Like any other change, change in cost and budget must also be processed through the integrated change control process and should only be implemented after its approval.
To be more specific, monitoring and controlling the project cost includes the following tasks:
• Influence the factors that can create changes to the approved cost baseline.
• Monitor the following:
o Work performed against the funds expended• Prevent unapproved changes from creeping into cost reports and expenditures.
o Variance of cost performance from the approved baseline
• Act to keep cost overruns within the planned acceptable limits.
• Ensure the following:
o Change requests are dealt with in a timely fashion and managed as they occur.• Communicate with the appropriate stakeholders about the cost associated with the approved changes.
o Expenditures do not exceed the approved budget by period or by total amount. Any change to the budget must be approved before implementation.
Cost is monitored and controlled by using the Control Cost process illustrated by the picture below:
The input items to this process are the project management plan, work performance information, project funding requirements, and organizational process assets. The items in the project management plan useful for controlling cost are the cost management plan and the cost performance baseline. The cost management plan describes how the cost will be monitored and controlled. The cost performance baseline or cost baseline in short is an approved budget; that is, the cost with the timeline for the project attached to it. Work performance information contains performance related data from the execution of the project, including how much cost has been incurred in performing certain tasks. This cost can be compared to the planned cost to make the cost performance measurements. Project funding requirements are part of the cost baseline. Organizational process assets that can influence the cost control includes cost control related policies, procedures, and guidelines; monitoring and reporting methods; and tools used in controlling cost.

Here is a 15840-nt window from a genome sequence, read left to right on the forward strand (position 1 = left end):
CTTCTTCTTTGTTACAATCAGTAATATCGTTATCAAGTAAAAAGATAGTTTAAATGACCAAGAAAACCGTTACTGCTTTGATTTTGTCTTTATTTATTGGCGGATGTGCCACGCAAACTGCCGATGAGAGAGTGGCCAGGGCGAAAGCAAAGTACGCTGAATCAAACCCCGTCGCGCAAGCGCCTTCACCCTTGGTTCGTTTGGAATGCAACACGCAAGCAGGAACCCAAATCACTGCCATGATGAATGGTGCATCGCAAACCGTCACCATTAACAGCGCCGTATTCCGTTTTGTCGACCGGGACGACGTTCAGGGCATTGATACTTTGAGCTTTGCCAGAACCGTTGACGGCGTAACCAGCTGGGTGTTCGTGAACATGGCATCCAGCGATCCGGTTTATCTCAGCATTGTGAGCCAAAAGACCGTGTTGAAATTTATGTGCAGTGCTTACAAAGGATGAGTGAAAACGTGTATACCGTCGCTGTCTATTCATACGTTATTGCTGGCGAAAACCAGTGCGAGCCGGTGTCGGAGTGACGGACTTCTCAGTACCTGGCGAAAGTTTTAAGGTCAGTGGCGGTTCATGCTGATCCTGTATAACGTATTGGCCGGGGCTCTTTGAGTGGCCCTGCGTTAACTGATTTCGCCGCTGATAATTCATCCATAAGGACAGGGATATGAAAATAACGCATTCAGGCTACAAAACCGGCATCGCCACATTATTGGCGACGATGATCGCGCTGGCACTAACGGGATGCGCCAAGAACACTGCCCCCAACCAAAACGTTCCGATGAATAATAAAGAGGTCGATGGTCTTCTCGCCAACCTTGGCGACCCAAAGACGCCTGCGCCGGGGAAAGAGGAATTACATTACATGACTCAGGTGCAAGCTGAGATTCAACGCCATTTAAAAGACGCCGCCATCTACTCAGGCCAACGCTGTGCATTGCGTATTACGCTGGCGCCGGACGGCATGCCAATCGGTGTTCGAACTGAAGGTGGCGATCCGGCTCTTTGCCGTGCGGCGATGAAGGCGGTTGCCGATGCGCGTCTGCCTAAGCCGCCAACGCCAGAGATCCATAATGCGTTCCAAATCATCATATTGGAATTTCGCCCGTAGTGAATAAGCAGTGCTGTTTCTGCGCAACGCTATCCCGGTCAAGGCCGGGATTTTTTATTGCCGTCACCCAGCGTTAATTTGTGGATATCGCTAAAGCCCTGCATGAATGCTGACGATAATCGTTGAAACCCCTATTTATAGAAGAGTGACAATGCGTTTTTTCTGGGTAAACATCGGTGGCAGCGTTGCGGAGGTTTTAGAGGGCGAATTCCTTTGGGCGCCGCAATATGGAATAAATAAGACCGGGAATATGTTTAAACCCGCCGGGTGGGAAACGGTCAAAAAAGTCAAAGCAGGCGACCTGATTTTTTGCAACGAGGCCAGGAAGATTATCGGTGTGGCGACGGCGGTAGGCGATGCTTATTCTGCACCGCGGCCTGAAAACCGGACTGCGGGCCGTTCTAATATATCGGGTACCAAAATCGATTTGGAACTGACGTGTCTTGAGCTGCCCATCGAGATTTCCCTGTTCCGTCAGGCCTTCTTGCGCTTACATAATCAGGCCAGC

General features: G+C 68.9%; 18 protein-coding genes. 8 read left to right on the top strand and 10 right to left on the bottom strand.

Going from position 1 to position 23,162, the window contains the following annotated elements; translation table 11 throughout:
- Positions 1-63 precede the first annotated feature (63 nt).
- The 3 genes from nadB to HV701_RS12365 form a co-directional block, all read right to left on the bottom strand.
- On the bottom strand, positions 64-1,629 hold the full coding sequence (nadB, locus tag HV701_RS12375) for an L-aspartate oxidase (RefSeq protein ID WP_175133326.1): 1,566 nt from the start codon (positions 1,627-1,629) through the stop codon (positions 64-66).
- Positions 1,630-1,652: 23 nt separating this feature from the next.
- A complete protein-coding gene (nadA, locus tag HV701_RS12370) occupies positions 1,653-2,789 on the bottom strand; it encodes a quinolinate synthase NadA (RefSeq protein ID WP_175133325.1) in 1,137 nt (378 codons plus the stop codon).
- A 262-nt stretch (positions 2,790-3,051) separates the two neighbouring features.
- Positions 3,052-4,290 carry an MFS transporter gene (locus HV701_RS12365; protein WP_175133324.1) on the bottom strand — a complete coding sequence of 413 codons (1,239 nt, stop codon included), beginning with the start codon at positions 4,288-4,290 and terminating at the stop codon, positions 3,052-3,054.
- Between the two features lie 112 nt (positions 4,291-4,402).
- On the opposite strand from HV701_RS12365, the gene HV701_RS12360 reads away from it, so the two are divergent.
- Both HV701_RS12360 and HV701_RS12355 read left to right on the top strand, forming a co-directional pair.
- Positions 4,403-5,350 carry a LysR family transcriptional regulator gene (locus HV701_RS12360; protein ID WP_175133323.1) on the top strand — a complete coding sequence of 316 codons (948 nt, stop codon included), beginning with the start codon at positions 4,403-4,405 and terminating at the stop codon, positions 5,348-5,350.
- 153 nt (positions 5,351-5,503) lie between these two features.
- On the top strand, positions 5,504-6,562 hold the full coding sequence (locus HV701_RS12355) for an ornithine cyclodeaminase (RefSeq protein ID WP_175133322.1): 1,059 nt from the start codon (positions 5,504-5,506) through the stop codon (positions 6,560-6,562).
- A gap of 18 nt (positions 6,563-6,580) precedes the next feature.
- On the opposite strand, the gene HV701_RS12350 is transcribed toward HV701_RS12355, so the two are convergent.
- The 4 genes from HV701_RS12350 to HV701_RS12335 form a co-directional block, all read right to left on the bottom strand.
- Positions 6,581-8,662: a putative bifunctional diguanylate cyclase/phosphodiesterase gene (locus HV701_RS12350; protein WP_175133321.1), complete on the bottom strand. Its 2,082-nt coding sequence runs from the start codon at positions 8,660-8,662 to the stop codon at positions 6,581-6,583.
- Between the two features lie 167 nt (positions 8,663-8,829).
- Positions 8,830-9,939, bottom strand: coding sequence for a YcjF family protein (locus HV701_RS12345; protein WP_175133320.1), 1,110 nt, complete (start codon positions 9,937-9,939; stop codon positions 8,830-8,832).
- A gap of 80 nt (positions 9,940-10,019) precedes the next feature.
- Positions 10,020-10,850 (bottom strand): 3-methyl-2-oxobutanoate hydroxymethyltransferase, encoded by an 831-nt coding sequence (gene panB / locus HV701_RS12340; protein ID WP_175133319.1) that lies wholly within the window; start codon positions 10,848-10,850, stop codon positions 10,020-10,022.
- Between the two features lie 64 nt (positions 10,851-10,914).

The Control Cost process converts the cost related project performance information into project performance measurements by using some tools and techniques, such as the earned value technique, variance analysis, and forecasting. These tools and techniques will be discussed separately. Performance reviews compare the actual progress to the planned progress. Project management software can be used for earned value management.
Work performance measurements made by comparing the work performance information to the planned performance are the obvious output of the Control Cost process. The analysis of the project performance can result in making some change requests to keep the project on track. The budget forecasts can be made from the earned value analysis. The causes of the variance of the progress from the planned progress and the lessons learned become part of the organizational process assets that can be used in future projects.
A common input to controlling scope, schedule, and cost is work performance information, and a common output is work performance measurements. That means these three processes use work performance information to make performance measurements.
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